The brackishwater aquaculture carried out by Mrs. M. Usha and other tribal families have enhanced the group’s savings. From the profit, they grew their bank accounts and reinvested this in farming. Mrs Usha communicated with others in the self-help group and strengthened internal lending among the group members. Polyculture farming has helped Mrs. Usha and other Irular tribal beneficiaries learn a new occupation for the lean fishing season. The developments also provided demonstration and leadership leading to impact among other tribal families who have slowly started adopting the technologies by investing money from their own their savings.
In the village social taboos prevailed, such as that women should not walk in front of men when the men are returning from fishing because this would lead to poor sales that day. In addition, women should not go outside their village to participate in meetings and events, and should not talk out in front of men. After the technical interventions, the tribal men became more aware of the inequalities and gave more power to the women. Actually, the women in the village overcame the taboos and beliefs when they started going outside their villages to do crab marketing. Mrs. Usha contributed her part to this empowerment.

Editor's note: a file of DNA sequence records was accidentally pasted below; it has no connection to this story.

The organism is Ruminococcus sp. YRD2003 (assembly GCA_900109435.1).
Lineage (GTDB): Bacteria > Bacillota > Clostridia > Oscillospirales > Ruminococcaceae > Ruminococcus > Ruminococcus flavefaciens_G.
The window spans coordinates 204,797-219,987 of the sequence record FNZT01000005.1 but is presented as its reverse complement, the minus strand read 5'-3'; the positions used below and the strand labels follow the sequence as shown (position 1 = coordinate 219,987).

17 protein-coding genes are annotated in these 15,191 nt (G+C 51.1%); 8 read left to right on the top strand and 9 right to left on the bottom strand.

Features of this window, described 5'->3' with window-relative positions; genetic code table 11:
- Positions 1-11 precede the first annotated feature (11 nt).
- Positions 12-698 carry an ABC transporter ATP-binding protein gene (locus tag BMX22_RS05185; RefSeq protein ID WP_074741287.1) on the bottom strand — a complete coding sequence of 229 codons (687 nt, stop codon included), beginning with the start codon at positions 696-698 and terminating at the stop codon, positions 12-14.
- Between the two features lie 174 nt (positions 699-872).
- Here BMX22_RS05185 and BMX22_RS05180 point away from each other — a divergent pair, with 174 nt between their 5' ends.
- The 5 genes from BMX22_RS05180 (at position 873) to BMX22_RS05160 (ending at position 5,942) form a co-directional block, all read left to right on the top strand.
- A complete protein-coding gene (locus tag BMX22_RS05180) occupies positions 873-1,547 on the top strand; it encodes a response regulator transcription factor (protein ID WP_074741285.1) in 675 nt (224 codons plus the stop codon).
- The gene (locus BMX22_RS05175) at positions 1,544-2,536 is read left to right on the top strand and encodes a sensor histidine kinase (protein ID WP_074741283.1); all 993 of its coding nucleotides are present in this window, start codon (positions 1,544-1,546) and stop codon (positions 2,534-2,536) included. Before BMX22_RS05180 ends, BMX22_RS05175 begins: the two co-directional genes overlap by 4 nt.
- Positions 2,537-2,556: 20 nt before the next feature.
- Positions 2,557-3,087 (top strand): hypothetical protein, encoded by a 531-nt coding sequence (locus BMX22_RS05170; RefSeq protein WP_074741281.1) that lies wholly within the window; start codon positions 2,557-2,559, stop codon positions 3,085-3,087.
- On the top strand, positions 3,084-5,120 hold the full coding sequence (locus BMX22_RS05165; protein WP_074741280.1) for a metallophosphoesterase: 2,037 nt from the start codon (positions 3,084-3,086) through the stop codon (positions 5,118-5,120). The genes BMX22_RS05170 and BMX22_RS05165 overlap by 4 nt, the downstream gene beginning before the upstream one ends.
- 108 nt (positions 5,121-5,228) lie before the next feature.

Noticing the interest of Mrs. M. Usha and her tribal WSHGs, the International Fund for Agricultural Development (IFAD) assisted the Post -Tsunami Sustainable Livelihoods Programme (PTSLP) in Tamil Nadu. Mrs. M. Usha and her groups received funds and subsidy of Rs. 1 – 3 lakhs (I lakh is 100,000) per each group to assist them adopt crab farming. For their work, Mrs. Usha and her SHG group in Kulathumedu village were subsequently awarded the “Best WSHG of Tiruvallur District”.
In addition on the technology front, these were the first tribal families in India to take up the tedious and risky task of rearing Asian sea bass in nursery hapas in brackishwater ponds and creeks. Farm made feeds developed by Mrs. Usha and her groups gave helped nourish the seabass fingerlings.
Mrs. Usha has enhanced her knowledge and skills through training on mud crab aquaculture from the Rajiv Gandhi Centre for Aquaculture (a Society under the Indian Marine Products Export Development Authority) and, from CIBA, on fish sampling, packing of seabass fingerlings for marketing and record & account keeping.